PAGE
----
How do we appropriately sequence the interactions of each those stakeholders in the most efficient and effective way, acknowledging that each uses different EHRs, care management tools, and population health tools?

These questions — which speak to the broader need for behavioral change — are much harder to solve. But these aren’t insurmountable questions, nor is this yet another idealistic vision of what might be.

We can look toward real-world examples at play today in states such as Virginia, which recently sought to improve care coordination through the establishment of an Emergency Department Care Coordination initiative (EDCC). Though the example is admittedly self-serving—the state makes use of our clinical network and supporting applications to connect 130-plus hospitals and health systems, along with its related post-acute operators, providers, ACOs, and health plans—these stakeholders are reaching for a level of collaboration that extends well beyond technical interoperability and into the clinical workflow.

Virginia’s EDCC program is evidence that there is true desire to work together for the good of the community. By leveraging tools that distill signal from the noise and transmit only the most meaningful information to providers, providers are better positioned to engage with the patient in a timely manner. Stakeholders from across the Commonwealth meet regularly to discuss specific archetypes representing vulnerable groups of patients, and then work to design clinical pathways that more effectively meet these individuals’ needs. While there is much yet to be done, Virginia is on path toward true clinical interoperability.

They’re among the early visionaries of the utopic, silo-free existence.

For those seeking to truly move beyond silos, I see three critical takeaways from Virginia’s example:

1. Embrace a collaborative mindset. Instead of thinking of interoperability in limited technical terms, and instead of naturally anchoring on existential self-preservation and gain, we must tap into the reason we all got into healthcare in the first place – to help patients. Viewing competition as second order, we must instead view ourselves as part of a common community whose primary purpose is to operate in concert with others to deliver a unified care experience to the patient — one informed both by a unified patient record (itself enabled by technical interoperability).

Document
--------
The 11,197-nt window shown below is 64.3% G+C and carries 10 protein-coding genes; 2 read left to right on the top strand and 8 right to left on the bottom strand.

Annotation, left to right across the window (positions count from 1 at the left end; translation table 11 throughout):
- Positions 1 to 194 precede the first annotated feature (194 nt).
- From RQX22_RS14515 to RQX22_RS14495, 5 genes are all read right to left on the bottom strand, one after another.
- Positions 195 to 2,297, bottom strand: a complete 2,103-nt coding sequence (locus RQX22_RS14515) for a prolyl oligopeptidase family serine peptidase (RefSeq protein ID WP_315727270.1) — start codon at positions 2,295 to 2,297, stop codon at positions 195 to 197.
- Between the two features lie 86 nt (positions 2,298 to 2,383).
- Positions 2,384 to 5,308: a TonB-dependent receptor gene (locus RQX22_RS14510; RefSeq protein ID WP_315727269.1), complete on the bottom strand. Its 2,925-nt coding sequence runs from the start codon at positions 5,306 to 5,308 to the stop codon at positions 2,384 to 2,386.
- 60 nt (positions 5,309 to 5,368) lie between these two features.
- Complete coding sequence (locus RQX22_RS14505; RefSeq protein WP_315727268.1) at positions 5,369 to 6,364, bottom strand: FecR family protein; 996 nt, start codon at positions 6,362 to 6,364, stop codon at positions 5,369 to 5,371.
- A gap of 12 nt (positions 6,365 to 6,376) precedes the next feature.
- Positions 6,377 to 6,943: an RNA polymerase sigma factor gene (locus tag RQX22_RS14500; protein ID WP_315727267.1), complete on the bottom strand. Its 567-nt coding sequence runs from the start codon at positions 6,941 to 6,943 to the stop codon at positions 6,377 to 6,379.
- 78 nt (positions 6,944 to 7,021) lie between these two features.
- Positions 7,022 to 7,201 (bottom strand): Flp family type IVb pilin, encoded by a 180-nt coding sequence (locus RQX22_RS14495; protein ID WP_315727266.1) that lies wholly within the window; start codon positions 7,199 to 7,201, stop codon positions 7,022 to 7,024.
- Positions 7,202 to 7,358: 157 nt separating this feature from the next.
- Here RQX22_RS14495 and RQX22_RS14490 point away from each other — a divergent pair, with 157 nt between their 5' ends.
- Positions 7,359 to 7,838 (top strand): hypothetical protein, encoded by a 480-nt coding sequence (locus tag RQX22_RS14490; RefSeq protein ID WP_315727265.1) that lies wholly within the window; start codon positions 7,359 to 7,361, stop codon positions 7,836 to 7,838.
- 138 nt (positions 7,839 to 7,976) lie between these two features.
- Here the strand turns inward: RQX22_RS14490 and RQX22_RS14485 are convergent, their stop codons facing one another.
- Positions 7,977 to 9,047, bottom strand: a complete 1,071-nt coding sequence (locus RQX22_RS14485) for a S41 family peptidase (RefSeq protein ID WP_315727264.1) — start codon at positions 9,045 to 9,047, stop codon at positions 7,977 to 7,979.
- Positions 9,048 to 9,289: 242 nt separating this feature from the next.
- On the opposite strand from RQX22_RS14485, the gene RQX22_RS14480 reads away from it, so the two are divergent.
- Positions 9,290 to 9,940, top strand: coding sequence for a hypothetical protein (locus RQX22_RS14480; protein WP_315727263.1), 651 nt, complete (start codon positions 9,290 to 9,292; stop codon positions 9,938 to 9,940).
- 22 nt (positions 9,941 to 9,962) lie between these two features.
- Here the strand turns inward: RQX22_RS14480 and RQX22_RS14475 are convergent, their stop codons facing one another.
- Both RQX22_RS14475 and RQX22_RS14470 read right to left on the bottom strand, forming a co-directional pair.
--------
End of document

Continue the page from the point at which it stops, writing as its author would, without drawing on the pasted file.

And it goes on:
2. Adopt tools which help to coordinate across the care continuum and anticipate providers’ needs—especially when the patient isn’t sitting in front of them—and enable each to maintain awareness of the others’ roles and interactions relative to the patient at any given moment. Collaboration requires effort, but the right tools and systems make it easier to align that effort across the system. The result is an informed set of stakeholders who mitigate identified risks more quickly, avoid redundancy of patient work-ups, increase throughput, and apply scarce resources in the most effective manner possible.

3. Engage. Technology helps, but the human element is paramount. Collaboration doesn’t happen unless people dive in. Form multi-stakeholder community collaboration groups to identify specific patient archetypes of vulnerable individuals, reconcile individual systems’ care management efforts, and facilitate clinical pathway design.

Interoperability isn’t going to happen everywhere overnight, but we can make great strides in mending our fragmented institutions by seeking solutions that take interoperability beyond the technical base layer and begin to contemplate true clinical interoperability. We can learn from our missteps in limiting our thinking around data sharing and see interoperability through a three-dimensional lens, beyond data aggregation and technical specifications.

Chris Klomp is CEO of Collective Medical. Collective is building the nation’s largest network for care collaboration.